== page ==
Religious Beliefs. Today, most Miyanmin are Christian and, possibly excepting sorcery, traditional religious behavior and belief is retained only by the old. Churches have replaced cult houses, schools the initiation cycle. Traditionally, the Miyanmin believed that their world, including the physical world, neighboring peoples, and the land of the dead, was created by Afek or her younger sister. In addition to spirits, the sun and moon were recognized as remote supernatural beings. The Miyanmin also believed in bush demons associated with certain watercourses, trees, habitats, and objects that sanctioned taboo violations, caused sickness, and interfered with routine processes such as arrow flights. They also believed in a mythical rainbow-hued serpent that was responsible for human aggression.
Religious Practitioners. Traditional ritual leaders included shamans or "death seers" and elders. The latter served as arbiters of cult-house rituals, with one of their number serving as its principal keeper. Today, many local groups have indigenous Baptist pastors, one of whom is appointed by the Sepik Baptist Union to serve as circuit pastor.
Ceremonies. Traditional rituals were of three types: initiation; spirit intervention (including mortuary); and demon control (including curing). The initiation cycle consisted of twelve named rituals to advance boys and men through four statuses. Mortuary rites consisted of three phases: the burial wake; the seance; and garden destruction. The wake occurs on the day following the death and is marked by the violent arrival of visitors who either themselves bring the house of the deceased under mock attack or are themselves consumed in a brawl. The tree interment occurs in late afternoon. That night, a shaman conducts a seance in order to contact spirits, establish a cause of death, and set an appropriate course of action. The following day, male kin descend on the deceased's gardens and uproot and destroy a portion of the taro. Shamans also conduct rituals to cure illness, to foresee the course of battle, and to warn individuals of possible Danger. Today, church services are held every Sunday morning and baptism by immersion is carried out when required. Since the "Rabaibal" movement swept the Ok area in the 1970s, small, informal groups have gathered from time to time to receive the Holy Spirit that is manifested in individual trances and the appearance of bright lights.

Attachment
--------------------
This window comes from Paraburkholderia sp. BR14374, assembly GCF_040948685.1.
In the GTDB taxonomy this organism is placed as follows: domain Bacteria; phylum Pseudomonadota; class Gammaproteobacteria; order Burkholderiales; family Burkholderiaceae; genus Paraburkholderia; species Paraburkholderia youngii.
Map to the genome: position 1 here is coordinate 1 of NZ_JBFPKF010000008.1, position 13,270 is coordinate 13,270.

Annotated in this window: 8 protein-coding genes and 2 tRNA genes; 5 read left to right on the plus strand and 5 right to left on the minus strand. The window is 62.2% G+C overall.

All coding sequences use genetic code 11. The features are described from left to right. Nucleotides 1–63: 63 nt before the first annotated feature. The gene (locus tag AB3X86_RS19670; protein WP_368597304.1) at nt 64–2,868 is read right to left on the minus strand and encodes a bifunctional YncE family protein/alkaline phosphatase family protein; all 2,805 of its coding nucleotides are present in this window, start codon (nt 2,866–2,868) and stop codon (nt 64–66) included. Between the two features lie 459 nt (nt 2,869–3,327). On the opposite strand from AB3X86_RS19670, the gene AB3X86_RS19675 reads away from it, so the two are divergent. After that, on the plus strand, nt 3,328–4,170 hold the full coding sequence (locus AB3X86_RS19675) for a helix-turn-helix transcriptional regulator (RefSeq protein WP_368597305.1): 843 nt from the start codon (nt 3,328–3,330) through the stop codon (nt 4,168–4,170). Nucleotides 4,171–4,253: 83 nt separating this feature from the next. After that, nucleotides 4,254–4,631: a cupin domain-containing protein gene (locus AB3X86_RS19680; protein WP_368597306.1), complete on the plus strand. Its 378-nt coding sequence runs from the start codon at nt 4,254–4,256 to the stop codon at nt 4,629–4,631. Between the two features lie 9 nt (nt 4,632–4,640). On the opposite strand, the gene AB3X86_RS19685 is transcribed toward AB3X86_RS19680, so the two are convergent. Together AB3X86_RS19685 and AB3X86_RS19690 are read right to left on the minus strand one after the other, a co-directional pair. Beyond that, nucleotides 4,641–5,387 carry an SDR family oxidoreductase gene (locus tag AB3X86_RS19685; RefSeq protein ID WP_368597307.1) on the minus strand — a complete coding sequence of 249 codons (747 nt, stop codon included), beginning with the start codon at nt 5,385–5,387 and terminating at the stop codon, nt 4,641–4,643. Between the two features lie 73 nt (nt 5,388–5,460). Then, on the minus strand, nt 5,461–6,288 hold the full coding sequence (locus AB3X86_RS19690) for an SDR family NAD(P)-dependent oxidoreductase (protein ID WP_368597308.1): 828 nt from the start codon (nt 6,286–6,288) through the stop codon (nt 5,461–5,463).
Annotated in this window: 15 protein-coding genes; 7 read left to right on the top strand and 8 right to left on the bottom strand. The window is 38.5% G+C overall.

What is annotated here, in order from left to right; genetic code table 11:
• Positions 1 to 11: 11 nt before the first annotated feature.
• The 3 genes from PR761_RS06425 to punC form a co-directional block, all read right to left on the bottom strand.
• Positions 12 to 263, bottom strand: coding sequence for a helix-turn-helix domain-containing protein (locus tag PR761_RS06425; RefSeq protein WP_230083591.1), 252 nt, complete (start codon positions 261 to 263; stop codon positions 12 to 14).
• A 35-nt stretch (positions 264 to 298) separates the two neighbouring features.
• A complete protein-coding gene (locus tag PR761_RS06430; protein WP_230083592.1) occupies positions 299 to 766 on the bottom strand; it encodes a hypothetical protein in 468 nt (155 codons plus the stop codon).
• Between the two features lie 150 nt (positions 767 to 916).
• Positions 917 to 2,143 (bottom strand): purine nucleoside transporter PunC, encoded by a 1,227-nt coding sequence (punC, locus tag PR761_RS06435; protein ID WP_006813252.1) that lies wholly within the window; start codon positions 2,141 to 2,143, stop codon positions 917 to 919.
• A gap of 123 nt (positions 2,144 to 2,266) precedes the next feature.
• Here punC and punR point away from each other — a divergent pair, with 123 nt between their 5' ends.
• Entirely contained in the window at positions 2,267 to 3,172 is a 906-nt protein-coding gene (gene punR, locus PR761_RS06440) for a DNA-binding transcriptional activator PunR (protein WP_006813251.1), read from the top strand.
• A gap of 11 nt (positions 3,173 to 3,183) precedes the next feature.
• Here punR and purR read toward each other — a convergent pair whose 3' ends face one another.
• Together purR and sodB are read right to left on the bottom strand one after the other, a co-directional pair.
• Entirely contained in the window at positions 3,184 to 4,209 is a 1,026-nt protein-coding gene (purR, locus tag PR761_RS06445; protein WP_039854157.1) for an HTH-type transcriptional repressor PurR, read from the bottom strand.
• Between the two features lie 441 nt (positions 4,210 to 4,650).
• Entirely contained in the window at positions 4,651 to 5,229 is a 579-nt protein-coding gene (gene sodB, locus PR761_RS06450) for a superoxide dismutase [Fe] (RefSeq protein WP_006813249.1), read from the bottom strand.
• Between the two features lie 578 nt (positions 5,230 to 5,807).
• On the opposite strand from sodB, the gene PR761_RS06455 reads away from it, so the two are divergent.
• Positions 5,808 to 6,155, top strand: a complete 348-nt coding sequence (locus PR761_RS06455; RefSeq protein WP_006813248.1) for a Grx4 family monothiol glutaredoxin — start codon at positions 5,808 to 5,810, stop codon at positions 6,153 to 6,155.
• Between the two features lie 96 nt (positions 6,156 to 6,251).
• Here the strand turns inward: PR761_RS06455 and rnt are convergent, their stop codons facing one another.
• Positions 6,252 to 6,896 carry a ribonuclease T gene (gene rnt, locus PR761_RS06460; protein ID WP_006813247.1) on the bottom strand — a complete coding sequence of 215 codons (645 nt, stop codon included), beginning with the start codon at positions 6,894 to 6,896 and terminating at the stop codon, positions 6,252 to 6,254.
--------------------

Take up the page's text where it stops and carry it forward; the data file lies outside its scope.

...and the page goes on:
Arts. Miyanmin art is expressed in personal adornment with paint, fur, feathers, palm fronds, beads, twine, flowers, and cane and in the production and decoration of utilitarian objects in media such as bark twine, wood, and bamboo.
Medicine. In addition to curing rituals, people make use of plant materials to cure sores, staunch bleeding, promote healing, relieve respiratory symptoms, control pain, and act as general tonics.
Death and Afterlife. Traditional practice was to place the dead on tree platforms and recover the bones later for placement in a cult house along with the mandibles of wild pigs believed to have been taken due to the intervention of the deceased's spirit. When people die, they become spirits and move to the land of the dead, which is already inhabited by indigenous spirits and other ancestral spirits who tend to reside with their own kind. The spirit of the newly dead will marry into the indigenous group, have children, and engage in normal activities such as hunting, and in most cases they will have a benign influence on the affairs of the living, assisting in agriculture, hunting, warfare, and the like. Rarely, a person who died angry might reside with another group's ancestral spirits and seek vengeance. Today, most groups bury the dead and hold a simple graveside prayer service.